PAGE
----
Translation of: Max Linder brasileiro, Gazeta de Noticias, 17. Jun. 1913

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Max Linder, Brazilian

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   Did you know that Max Linder, amazing king of laughter, is a Brazilian? No? For it is probable that he is, and in this case, may accept our sincere congratulations.

   For he is. And they say that Max Linder, King of Mirth, prince of the white cloth of the cinemas, was born there, close, well along the Equator, in the hot land of Pará. We are thus a very happy people, because one of our brothers, a son of these burning tropics, the scorched Pará, has made the whole world laugh, provided perhaps, the dry British gentleman, the upright secular attitude that does not crumble before the Magna Carta, up to the confused black boy from Africa, half naked with thong, attending the unfolding of a film in the main theatre of Angola, Congo and Bengal.

   Yet is he? We imagine so. Max Linder has, word of honour, everything of a Brazilian, from charcoal of the eyes to gaiety of a smile. Because we have burning eyes and the arch smile. Then, the gentlemen understand, what the hell! Max is a famous jumper and we Brazilians are apes, it is proven that we are apes.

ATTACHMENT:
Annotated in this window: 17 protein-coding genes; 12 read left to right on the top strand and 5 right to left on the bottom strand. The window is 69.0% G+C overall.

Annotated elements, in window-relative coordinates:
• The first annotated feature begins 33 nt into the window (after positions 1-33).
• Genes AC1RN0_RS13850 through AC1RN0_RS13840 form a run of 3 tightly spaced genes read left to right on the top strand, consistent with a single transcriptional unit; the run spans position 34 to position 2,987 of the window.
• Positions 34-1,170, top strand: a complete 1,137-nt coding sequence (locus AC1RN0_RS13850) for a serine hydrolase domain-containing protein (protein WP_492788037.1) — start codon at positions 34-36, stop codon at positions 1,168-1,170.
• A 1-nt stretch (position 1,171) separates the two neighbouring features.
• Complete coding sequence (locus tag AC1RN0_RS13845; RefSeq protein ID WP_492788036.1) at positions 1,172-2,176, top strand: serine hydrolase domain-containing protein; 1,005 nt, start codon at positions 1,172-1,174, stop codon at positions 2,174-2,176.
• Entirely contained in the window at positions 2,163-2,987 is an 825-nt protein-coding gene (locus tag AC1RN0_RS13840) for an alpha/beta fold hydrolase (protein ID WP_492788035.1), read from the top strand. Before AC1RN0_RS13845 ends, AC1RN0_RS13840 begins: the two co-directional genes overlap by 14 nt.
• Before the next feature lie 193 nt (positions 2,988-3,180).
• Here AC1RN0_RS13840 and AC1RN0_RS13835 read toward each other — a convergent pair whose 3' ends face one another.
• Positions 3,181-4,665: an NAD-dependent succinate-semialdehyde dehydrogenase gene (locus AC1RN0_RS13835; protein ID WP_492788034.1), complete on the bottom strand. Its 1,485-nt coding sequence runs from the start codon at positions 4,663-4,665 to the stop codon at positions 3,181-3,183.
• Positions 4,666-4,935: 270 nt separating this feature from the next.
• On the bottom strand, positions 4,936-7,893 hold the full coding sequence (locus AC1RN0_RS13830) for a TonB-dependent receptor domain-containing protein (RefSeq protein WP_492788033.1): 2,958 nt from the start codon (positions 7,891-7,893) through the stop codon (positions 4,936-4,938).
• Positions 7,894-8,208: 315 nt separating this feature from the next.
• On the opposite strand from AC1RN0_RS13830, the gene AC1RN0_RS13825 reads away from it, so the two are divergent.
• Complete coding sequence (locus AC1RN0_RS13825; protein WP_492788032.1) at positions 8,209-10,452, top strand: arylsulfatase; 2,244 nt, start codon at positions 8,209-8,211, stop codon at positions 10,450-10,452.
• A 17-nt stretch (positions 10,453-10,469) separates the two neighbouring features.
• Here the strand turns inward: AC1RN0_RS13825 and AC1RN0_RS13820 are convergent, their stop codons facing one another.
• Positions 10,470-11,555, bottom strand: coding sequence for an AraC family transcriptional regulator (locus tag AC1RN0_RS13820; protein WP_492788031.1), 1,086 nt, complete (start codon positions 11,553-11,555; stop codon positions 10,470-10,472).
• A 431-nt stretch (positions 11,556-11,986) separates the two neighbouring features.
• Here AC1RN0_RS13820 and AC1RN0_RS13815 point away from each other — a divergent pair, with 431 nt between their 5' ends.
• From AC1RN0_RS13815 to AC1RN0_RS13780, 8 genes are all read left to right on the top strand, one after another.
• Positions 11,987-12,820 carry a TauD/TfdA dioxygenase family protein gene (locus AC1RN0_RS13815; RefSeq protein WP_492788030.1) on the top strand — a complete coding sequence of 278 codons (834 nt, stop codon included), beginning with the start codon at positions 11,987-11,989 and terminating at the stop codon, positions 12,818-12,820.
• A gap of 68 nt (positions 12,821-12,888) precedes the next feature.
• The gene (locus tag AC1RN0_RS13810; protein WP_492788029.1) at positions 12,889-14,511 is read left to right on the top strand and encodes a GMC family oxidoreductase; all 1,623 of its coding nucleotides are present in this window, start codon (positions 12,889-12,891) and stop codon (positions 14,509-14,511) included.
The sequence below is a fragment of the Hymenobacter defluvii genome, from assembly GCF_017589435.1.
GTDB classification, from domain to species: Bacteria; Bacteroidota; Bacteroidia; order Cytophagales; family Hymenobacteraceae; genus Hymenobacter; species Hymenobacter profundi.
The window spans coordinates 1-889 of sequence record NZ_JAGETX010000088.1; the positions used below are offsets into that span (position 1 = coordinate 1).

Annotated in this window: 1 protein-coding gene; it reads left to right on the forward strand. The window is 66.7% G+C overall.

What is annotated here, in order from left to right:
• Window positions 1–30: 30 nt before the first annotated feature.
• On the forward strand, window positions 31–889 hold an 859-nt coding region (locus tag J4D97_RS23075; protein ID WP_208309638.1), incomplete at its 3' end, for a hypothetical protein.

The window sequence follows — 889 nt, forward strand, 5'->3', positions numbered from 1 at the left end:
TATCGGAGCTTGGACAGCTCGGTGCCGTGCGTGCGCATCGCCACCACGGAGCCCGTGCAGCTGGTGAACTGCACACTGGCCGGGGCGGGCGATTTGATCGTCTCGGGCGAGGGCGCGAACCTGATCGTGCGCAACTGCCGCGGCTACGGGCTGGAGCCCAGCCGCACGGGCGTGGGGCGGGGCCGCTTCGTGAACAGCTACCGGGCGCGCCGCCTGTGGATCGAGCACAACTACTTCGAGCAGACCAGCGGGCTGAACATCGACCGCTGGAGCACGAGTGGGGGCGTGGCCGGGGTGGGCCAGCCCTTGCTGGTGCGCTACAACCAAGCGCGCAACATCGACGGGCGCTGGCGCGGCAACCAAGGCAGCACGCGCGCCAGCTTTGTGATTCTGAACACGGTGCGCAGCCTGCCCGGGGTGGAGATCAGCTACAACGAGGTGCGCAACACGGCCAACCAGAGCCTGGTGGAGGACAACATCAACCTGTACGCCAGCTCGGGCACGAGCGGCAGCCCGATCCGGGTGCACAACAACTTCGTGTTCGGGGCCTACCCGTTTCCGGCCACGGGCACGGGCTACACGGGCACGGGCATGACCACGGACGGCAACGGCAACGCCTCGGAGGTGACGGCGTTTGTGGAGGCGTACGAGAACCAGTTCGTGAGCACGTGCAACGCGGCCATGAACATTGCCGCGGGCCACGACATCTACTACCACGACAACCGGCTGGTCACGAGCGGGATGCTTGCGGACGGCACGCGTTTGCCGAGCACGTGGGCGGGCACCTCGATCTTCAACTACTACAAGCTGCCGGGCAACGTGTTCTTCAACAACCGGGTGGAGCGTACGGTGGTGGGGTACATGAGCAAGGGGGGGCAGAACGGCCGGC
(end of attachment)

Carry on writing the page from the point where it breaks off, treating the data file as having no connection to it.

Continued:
Proof by lots of people that it is not Argentina ...

   Now these three predicates, warm eyes, gay laughter and high jump are very Brazilian qualities well our own, and that Max is famous for way to help the little jumping, prancing, twisting, swaying, making them laugh.

   The gentlemen accept Max as patrician, for all that glory in this sluggish and abnormal time of deepest sadness that has the face of a Coptic priest! That intense display and intense pride to unfold a laugh on human lips! We could even make herein a long, solid essay on laughter and go search it with sciences and depth in the proper functioning of the spleen, in the firmness of its underlying functions. But we do not want to, we prefer to sing praises of Max, and assert that he is Brazilian, because thereby we'll have most pride in a famous countrymen.

   «And Europe, this time (again) bows before Brazil»... (Gazeta de Noticias, Jun. 17, 1913)